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**Dr. Andreas Götz: Research**

(back to top) Workshops and Symposia
In March 2016 I organized a 4-day symposium at the spring 2016 ACS national meeting that brought together researchers that share a common interest in the computational modeling of catalytic processes. Presentations spanned all domains of catalysis including homogeneous and heterogeneous catalysis, biocatalysis, photocatalysis, and electrocatalysis. A wide range of modeling methods were discussed, including ab initio electronic structure theory, kinetics simulations (mean field, KMC), molecular dynamics, non-adiabatic dynamics and free energy perturbations. Co-organizers of the symposium were my collaborators Dion Vlachos from University of Delaware and Carine Michel and Philippe Sautet from the ENS Lyon in France.
This two day GPU computing event was organized by myself and Ross Walker (co-directors of the CUDA Teaching Center at SDSC) with help from Jon Saposhnik (NVIDIA). The symposium covered trends, tools and research discoveris using GPU accelerated computing in areas ranging from pharmaceutical research to geophysics (see the program). The workshop featured lectures on GPU programming using both CUDA and OpenAcc as well as hands-on exercises.
I am organizer and instructor of an AMBER workshop at East China Normal University (ECNU) in Shanghai. This five day workshop (22-26 August, 2011) aims to introduce researchers in the field of (bio)molecular simulations to the broad collection of computational tools implemented in the AMBER and AmberTools software packages for molecular dynamics simulations.
Together with Dr. Matt Kundrat from SCM I have organized and tutored an ADF workshop that was held on Thursday, 24 March 2011 at the San Diego Supercomputer Center. The workshop was geared both at begineers and expert users of ADF wishing to learn about the new features of the ADF2010.02 release.
(back to top) QUICK: Open-source GPU Accelerated Quantum ChemistryWork done at SDSC since September 2018
This work is supported by NSF award OAC-1835144.
QUICK (QUantum
Interaction Computational Kernel) is an open-source GPU
enabled We recently added an implementation for general density functional methods (LDA, GGA, and hybrid functionals) that uses an octree algorithm for efficient numerical quadrature of the exchange-correlation (xc) potential [1]. The code is parallelized with MPI for execution on CPUs and fully ported for execution on GPUs via CUDA. We employ the libxc library for xc functional evaluation, which we have ported to GPUs along the way. In follow-up work we have developed a multi-GPU capable implementation that distributes the workload of electron repulsion integral (ERI) and xc quadrature contributions to the Fock or Kohn-Sham operator matrix to multiple GPUs via MPI [2]. This works both for multiple GPUs in a single compute node or across many compute nodes in a GPU cluster. See the Figure below for performance of our code for single point energy plus gradient calculations on up to 16 V100 GPUs of the Expanse Supercomputer at SDSC. We can get B3LYP/6-31G** gradients for morphine in under 3 seconds and for the 642 atom protein crambin in under 10 minutes. We have also turned QUICK into a library with an API that facilitates use of QUICK as QM energy and force engine from other software packages. We have used this API to integrate QUICK as default QM engine for QM and QM/MM molecular dynamics simulations with Amber [3].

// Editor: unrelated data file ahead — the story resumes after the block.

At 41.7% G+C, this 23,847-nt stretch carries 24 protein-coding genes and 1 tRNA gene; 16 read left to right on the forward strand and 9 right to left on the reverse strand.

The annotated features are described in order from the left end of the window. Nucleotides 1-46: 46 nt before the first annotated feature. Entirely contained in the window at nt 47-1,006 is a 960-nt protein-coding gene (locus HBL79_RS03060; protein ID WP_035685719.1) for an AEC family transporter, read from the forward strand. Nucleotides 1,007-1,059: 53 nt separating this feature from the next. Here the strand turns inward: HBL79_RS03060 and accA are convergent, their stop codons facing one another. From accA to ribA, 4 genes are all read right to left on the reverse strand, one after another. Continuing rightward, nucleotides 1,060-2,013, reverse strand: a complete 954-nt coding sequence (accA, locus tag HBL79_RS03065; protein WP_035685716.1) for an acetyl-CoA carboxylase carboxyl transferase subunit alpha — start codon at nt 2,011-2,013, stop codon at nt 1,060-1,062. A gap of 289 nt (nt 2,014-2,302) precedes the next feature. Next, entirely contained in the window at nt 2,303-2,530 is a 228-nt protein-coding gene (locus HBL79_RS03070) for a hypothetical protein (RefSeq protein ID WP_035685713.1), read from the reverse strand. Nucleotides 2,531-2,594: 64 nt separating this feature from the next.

[1] M. Manathunga, Y. Miao, D. Mu, A. W. Götz, K. M. Merz, Jr.,
[2] M. Manathunga, C. Jin, V. W. D. Cruzeiro, Y. Miao, D. Mu, K. Arumugam, K. Keipert, H. M. Aktulga, K. M. Merz, Jr., A. W. Götz,
[3] V. W. D. Cruzeiro, M. Manathunga, K. M. Merz, Jr., A. W. Götz,
(back to top) GPU Accelerated Molecular Dynamics for Biomolecular SimulationsWork done at SDSC since June 2009
This work is partially supported by NSF award ACI-1835144.
[1] A. W. Götz, M. J. Williamson, D. Xu, D. Poole, S. Le Grand,
R. C. Walker,
[2] S. Le Grand, A. W. Götz, R. C. Walker,
[3] R. Salomon-Ferrer, A. W. Götz, D. Poole, S. Le Grand, R. C. Walker,
(back to top) QM/MM for Biomolecular SimulationsWork done at SDSC since June 2009
This work is partially supported by NSF award ACI-1835144 and NSF award CHE-1416571.
(back to top) CAICE (Center for Aerosol Impacts on Chemistry of
the Environment) - Atmospheric ChemistryWork done at SDSC since 2017
This work is supported by NSF award CHE-1801971.
(back to top) Cytochrome c oxidase - electronic structure, reactions, molecular dynamicsWork done at SDSC since 2012
This work is supported by NIH award R01 GM100934.
(back to top) Many-body potentials and machine learningWork done at SDSC since 2017
This work is supported by NSF award ACI-1642336.
(back to top) GAL17: a force field for water over platinum;
and multiscale simulations of catalysisWork done at SDSC since 2014
This work is supported by NSF award CHE-1416571.
(back to top) Subsystem Density Functional Theory
Postdoc in Amsterdam with Dr. L. Visscher (November 2006 - April 2009)